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3D Cinema Doesn't Work and Never Will

groomed Re:Another problem with 3D (436 comments)

As a side note, many scenes in those stereoscopic toys (disk with ~dozen photos) that I've seen had very deep focus ... IMHO it makes the whole scene, paradoxically, very flat. Yes, there is "depth" of course - but feels non-gradual, like several backgrounds in old SNES platformers.

Yes. This is so true.

about 4 years ago

Humans Will Need Two Earths By 2030

groomed Another low point (738 comments)

What is the purpose of this post? What does it even mean? What is the purpose of posting a link to a nebulous summary of a highly suggestive report on an extremely politically charged subject on a site that bills itself "News for Nerds"?

more than 4 years ago

Sequoia Voting Systems Source Code Released

groomed Re:Hyperbole much (406 comments)

But yes, it's true: I don't know MS-SQL, and nobody else at EDA does either. So we were faced with a choice: find a few people who did know it, pay 'em a bunch of donated money to write a formal report behind closed doors, or do a public review and exam even if that means exposing any mistakes we make, knowing they'll be caught pretty damn quick.

False dichotomy, based on the unproven assumption that there was anything nefarious going on that required urgent exposition.

You have found Jesus Christ in a potato chip.

more than 5 years ago

Formerly Classified Global Warming Spy Photos Released

groomed Re:The glaciers are retreating! (791 comments)

With all due respect to an eminent and brilliant physicist, Freeman Dyson is not a climatologist.

But Dyson's argument in fact questions the methods and claims of the science of climatology. If his argument is valid, then it does not matter that he is not a climatologist - it makes Dyson's criticisms more urgent, not less.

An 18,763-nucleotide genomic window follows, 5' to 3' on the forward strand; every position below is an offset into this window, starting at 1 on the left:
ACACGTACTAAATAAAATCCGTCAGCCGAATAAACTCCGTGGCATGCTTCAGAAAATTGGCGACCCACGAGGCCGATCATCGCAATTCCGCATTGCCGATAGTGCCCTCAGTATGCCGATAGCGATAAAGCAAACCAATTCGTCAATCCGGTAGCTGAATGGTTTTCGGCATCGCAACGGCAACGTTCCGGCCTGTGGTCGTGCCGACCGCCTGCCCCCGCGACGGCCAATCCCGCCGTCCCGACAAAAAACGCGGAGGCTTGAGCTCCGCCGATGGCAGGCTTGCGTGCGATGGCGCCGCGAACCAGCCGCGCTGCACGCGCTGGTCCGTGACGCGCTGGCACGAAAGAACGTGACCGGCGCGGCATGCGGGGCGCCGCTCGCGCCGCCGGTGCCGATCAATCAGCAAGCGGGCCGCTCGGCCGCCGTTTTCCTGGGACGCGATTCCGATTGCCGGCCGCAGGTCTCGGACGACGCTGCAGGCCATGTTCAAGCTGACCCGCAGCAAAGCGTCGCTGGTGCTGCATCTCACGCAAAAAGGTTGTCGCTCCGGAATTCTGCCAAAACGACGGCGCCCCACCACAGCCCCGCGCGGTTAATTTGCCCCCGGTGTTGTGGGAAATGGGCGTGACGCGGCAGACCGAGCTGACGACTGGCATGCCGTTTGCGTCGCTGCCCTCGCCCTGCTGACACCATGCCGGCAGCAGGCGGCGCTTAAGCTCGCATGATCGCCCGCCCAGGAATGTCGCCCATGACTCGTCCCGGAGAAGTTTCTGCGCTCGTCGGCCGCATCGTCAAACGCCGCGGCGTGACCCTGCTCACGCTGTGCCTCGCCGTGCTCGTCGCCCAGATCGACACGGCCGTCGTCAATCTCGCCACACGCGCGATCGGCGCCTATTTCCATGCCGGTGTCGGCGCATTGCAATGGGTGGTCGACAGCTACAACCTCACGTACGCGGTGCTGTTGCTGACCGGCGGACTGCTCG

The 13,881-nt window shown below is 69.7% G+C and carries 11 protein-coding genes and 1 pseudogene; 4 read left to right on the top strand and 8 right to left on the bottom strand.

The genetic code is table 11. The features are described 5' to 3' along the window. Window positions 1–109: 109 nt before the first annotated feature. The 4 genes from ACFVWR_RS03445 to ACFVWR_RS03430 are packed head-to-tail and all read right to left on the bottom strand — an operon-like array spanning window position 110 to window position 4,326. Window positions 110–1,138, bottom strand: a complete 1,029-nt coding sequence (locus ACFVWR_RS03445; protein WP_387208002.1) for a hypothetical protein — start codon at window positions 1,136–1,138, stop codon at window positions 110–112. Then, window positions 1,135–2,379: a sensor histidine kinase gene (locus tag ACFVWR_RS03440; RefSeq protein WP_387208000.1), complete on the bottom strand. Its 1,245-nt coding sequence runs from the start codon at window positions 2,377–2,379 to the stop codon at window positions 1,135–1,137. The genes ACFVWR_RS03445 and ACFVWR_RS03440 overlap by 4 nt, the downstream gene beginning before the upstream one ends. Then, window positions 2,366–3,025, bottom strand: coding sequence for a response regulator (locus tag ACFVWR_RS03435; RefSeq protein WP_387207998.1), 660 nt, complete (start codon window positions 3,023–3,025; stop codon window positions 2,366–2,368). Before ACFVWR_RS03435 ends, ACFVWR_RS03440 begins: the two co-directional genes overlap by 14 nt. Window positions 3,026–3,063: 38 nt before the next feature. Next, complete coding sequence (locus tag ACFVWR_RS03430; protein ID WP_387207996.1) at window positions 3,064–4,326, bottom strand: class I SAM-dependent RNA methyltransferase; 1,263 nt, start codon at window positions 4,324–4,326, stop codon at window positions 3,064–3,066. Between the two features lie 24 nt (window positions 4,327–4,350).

more than 5 years ago

W3C Publishes First Public Working Draft of HTML 5

groomed The standards are just not very good (310 comments)

Every discussion around HTML and related W3C standards always seems to end up in a blamefest. Microsoft is to blame for their poor standards compliance, lazy web developers are to blame for sloppy code, Al Gore is to blame for inventing the Internet.

All of that is true. But I have come to believe that perhaps the blame lies primarily with the standards themselves. They are just not very good.

I know this is not a popular opinion. Let me qualify it and try to explain briefly what I mean. There is of course a lot of theoretical and historical background to consider, but frankly it is a waste of time to drag all that into a Slashdot comment.

The first problem is with HTML. HTML abstracts at the wrong level. It should be a presentation language, not a structural markup language. There is no need for HTML as a structural markup language and frankly I am baffled by the religious zeal with which some people defend this notion. As a structural markup language, HTML is very poor. Structural markup is most useful for well-defined, domain-specific applications. That is not what HTML is used for and this causes numerous problems: ill-defined rendering behavior, poor querying and indexing abilities, poor feature set, relatively slow performance, not to mention poor reusability.